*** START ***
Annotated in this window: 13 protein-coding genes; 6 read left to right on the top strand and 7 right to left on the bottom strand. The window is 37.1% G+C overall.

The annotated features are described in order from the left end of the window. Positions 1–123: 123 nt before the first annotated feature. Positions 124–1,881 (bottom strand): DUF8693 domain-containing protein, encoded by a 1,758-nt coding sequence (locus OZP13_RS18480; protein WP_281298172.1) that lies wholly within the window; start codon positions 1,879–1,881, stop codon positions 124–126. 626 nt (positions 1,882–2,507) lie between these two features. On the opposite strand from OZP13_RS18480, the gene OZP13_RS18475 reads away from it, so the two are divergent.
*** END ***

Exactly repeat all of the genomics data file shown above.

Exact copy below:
Annotated in this window: 13 protein-coding genes; 6 read left to right on the top strand and 7 right to left on the bottom strand. The window is 37.1% G+C overall.

The annotated features are described in order from the left end of the window. Positions 1–123: 123 nt before the first annotated feature. Positions 124–1,881 (bottom strand): DUF8693 domain-containing protein, encoded by a 1,758-nt coding sequence (locus OZP13_RS18480; protein WP_281298172.1) that lies wholly within the window; start codon positions 1,879–1,881, stop codon positions 124–126. 626 nt (positions 1,882–2,507) lie between these two features. On the opposite strand from OZP13_RS18480, the gene OZP13_RS18475 reads away from it, so the two are divergent.